These short, dark, winter days are the perfect time to think about brightening up your garden with some garden art. My favourite garden art is glass mosaics because they are so versatile. Used for stepping stones, signs, quirky objects and even applied directly to structures such as your greenhouse or a stone wall they are enduring and colourful. I don’t do as much mosaics as I would like to and the pieces I have done have been a bit time consuming. So I thought I would warm up to mosaics this winter by making several ‘garden cubes’.

My cubes are small concrete pavers (4” x 4”) but one can use any size of paver or brick. The main thing is that they are small so that several can be made up in an afternoon. Once cured they can be placed within the garden separately or together. Not only are they easy to do, they still look good when they are full of mistakes.

Following is the process:

1) On a piece of paper draw lines for the dimensions of your paver or brick or flat stone and draw something within the borders, but keep it simple for now.

2) Now take some mactac and transfer your drawing to the mactac by holding them both against a window and tracing the drawing onto the mactac. What you want to end up with is the right side of your drawing facing the sticky side of the mactac. Basically, you build your picture upside down. For a small project you can also just draw directly on the mactac. Cut your mac tac to match the dimensions of the object you are going to mosaic and leave about ¼ inch extra all the way around. Lift the corners of the mactac backing and tape it to a board, cardboard or whatever as long as it is a stiff support. Now peal off the backing and lay your pieces onto the sticky surface. If you have to stop, just lay the backing on top of your project to keep the surface clean.

3) Get your stone or paver and put masking tape around the side edges to keep them clean. Then mix up some thinset (preferably with acrylic in it)-you just require a small amount-and put a thin coating on your stone. Take your mosaic and place a piece of strong cardboard on top so that the mosaic is sandwiched between two supports.Then turn the mosaic over and take what was the bottom support away and slide the mosaic onto the prepared stone. Carefully position the mosaic and apply some pressure to get the mosaic settled on the thinset. Make sure the surface is smooth, then cover with a damp cloth and leave for maybe 12 hours.Cover the container with the thinset as you will need it again.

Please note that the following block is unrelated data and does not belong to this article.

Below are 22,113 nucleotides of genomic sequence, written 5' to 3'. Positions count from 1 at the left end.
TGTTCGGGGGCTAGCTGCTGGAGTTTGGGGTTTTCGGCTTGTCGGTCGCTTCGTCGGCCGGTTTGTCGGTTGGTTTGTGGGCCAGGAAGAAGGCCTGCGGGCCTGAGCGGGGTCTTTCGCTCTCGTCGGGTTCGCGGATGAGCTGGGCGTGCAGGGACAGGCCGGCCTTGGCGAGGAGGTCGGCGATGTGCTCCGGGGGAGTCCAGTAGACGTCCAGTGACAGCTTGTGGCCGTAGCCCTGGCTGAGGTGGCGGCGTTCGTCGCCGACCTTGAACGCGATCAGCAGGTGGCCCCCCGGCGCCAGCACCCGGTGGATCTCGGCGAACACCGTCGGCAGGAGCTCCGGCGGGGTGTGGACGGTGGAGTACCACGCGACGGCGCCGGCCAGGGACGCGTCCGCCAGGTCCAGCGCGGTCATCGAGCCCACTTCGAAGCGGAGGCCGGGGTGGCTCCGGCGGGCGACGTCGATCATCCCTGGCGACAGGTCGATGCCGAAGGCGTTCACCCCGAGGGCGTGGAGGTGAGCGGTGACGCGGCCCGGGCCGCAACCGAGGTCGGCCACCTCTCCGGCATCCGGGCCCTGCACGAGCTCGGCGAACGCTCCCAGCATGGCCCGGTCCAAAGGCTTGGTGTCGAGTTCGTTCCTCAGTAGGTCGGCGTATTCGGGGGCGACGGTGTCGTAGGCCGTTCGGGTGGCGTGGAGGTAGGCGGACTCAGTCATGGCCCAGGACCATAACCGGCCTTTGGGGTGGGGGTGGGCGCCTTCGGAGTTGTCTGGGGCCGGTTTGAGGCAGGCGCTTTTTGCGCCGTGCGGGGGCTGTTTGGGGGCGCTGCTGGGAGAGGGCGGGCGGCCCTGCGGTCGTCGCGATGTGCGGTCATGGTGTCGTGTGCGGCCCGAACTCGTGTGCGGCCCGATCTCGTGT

4) After 12 hours peel off the plastic from the surface of your mosaic. If it seems like it hasn’t set up much then leave it alone for a bit longer. If it is set up then gently clean the surface and fix any pieces that don’t seem to be in place. Using your thinset place more on top of your mosaic and push it in to the gaps. Wipe off the surface of the mosaic with a cloth or sponge. Repeat the process if there are still gaps. Then cover the stone again with a damp cloth and leave for another 6 hours. Now pull off the masking tape gently and clean any residual thin set. Once the thinset has set, it will be hard to remove it.

5) I assume you can put a sealer on your mosaic if you want the thin set to stay clean outside, but i haven’t tried it. You can also use coloured grout in your mosaic but then i think you would need a sealer. Regardless, if it is winter, you should let your mosaic cure inside for a few weeks at least.

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